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Traditional musician echoes south-of-Derry hometown

  • 02 April 2007

The interview with Martin Kelly (pictured), a guitar player with a mastery of Irish traditional music and a considerable talent for storytelling, was conducted in unlikely surrounds at the Lomond Hotel in Melbourne’s East Brunswick.

Where it might be expected that a traditional musician would explicate on his passion for tunes with his elbow on a bar, accompanied by a pint, Kelly did his talking beneath a bank of televisions, whose screens flashed greyhound races from Launceston and harness races from Geelong.

From the age five, while growing up on a sheep farm near the Sperrin Mountains in County Derry, in the North of Ireland, Kelly learned classical piano. At the age of 15, he heard an AC/DC record and dropped his interest in piano. Three weeks after his mother had placed a guitar behind the curtains and told him there was a present waiting for him, he was playing guitar in her band.

A decade later, while on tour in Germany with an Irish rock band, Kelly heard a song on the BBC World Service that changed his direction in music. The song was 'The Death of Queen Jane' by the Bothy Band, a Dublin outfit that fused traditional music with a rock sensibility. Kelly had never heard Irish music like it.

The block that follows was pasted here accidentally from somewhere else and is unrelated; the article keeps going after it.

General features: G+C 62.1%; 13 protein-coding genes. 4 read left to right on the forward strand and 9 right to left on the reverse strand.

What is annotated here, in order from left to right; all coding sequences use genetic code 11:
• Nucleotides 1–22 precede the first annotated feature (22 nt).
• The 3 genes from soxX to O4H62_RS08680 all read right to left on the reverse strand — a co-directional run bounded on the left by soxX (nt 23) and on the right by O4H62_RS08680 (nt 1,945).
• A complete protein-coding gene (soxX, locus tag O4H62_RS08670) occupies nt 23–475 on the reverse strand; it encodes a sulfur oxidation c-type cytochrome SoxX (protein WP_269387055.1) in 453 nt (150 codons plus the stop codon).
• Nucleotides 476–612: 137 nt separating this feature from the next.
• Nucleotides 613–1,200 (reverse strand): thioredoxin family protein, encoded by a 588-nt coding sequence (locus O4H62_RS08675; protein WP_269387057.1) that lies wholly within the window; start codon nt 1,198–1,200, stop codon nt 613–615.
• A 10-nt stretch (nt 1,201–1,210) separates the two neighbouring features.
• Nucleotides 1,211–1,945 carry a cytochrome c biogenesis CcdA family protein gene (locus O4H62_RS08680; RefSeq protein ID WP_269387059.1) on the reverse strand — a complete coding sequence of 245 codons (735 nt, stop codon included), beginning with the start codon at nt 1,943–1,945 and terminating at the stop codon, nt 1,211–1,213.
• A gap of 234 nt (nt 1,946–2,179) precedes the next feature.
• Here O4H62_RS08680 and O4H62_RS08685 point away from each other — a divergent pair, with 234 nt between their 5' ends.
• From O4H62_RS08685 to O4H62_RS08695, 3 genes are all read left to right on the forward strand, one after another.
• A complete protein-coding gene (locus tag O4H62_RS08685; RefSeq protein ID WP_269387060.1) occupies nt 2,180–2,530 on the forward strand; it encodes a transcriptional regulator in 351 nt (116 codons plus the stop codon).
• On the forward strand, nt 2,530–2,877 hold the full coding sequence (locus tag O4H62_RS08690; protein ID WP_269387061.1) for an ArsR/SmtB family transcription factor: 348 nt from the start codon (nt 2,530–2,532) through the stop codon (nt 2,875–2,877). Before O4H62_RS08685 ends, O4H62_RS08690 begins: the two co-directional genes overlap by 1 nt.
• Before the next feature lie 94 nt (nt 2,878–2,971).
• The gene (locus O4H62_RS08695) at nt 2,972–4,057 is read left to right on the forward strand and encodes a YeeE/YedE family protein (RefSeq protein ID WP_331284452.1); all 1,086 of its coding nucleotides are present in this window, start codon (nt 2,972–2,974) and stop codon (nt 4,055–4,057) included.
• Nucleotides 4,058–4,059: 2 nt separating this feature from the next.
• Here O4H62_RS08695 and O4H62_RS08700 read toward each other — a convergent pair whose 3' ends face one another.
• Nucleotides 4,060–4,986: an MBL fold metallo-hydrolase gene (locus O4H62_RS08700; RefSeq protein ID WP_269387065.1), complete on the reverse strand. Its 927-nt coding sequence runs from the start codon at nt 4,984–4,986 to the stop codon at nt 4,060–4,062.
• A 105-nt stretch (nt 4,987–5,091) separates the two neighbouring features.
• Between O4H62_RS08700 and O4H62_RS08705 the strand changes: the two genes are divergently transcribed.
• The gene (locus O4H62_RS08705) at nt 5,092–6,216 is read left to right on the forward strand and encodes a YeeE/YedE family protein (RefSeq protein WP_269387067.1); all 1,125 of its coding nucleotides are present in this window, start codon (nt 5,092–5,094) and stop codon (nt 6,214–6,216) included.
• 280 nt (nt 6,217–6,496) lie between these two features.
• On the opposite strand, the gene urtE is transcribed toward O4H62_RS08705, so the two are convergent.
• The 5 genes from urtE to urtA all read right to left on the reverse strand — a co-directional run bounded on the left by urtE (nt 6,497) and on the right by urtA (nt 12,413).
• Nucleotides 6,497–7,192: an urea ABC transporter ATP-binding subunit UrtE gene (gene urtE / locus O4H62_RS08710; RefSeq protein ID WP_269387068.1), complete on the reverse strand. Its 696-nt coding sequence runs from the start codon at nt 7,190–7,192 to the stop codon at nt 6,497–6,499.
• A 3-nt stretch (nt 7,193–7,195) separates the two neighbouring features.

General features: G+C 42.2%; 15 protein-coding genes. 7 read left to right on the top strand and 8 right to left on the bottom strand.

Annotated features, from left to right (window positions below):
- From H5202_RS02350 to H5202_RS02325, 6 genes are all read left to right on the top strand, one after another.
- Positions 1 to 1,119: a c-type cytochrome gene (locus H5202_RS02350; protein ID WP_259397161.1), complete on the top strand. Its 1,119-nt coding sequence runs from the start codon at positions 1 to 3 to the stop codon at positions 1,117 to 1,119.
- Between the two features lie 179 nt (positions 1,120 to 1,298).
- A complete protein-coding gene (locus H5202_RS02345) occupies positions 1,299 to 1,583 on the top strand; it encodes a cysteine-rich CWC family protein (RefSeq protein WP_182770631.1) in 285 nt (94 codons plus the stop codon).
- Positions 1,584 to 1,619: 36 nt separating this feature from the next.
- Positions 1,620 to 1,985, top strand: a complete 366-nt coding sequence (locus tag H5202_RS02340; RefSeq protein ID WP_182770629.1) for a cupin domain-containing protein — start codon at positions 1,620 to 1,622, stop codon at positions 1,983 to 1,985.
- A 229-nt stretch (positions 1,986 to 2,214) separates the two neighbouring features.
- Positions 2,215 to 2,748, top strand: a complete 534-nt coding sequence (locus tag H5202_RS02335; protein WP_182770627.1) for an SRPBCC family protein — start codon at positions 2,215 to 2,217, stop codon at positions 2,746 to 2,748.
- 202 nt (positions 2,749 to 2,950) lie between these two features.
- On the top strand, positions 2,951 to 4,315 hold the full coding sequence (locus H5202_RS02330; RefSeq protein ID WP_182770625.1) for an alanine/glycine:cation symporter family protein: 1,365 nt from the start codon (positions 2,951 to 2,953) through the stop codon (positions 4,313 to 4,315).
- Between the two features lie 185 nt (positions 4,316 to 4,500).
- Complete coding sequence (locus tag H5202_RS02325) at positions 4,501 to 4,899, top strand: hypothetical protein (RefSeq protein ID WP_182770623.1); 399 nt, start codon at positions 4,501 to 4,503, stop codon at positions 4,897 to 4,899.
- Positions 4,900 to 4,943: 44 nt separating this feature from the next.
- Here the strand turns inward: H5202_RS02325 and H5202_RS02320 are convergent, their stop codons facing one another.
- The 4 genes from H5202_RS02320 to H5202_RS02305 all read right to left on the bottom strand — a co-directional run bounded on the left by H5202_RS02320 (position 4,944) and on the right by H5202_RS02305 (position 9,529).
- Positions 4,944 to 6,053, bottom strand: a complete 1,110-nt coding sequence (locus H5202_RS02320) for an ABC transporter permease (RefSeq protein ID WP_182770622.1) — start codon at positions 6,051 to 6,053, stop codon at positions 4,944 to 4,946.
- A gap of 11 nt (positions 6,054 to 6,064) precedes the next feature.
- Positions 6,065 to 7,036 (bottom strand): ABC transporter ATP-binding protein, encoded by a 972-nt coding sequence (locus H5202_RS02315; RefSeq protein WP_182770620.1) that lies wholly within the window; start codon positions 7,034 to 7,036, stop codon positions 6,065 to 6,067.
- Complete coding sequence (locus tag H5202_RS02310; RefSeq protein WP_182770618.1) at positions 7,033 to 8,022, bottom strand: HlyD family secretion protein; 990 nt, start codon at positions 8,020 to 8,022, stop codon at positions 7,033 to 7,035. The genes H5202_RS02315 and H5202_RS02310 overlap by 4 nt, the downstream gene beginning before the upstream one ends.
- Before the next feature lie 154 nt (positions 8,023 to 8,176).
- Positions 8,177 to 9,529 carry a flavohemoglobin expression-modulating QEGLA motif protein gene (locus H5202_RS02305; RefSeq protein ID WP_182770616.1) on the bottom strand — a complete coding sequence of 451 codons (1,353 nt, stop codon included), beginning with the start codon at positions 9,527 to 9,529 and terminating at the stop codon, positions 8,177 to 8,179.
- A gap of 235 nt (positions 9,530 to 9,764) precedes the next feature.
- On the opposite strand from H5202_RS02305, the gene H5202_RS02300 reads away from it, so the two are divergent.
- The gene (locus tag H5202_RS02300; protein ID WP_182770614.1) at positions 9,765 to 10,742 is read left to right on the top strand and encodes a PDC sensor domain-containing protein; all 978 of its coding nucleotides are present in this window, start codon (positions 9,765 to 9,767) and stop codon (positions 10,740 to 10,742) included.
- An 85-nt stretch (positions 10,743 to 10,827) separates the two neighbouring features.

He sought out the members of the Bothy Band and became friends with them. In his home town of Ballinascreen, in the south of Derry, he started going to traditional music sessions. At the Market Inn in Ballinascreen he met a man who would be his tutor.

Maurice Bradley, a farmer, led Kelly on a never-ending tour through Irish tunes and, by extension, Irish history. Every tune had been handed down from nebulous sources, in such a fashion that every musician in the country believed he had a hand in its ownership, and yet every musician knew there was no such thing as owning tunes. For weeks, Bradley brought out the tale of a different tale and a different instrument. Kelly believed that Bradley was a genius. In years to come, he would be regarded as something of a genius himself. As a bus driver for Paddywagon Tours, Kelly took wide-eyed tour groups into bars throughout the country and the publican welcomed him by name. Kelly would jump in on the traditional-music session and the backpackers would grasp an insight into another Celtic mystery. Kelly would round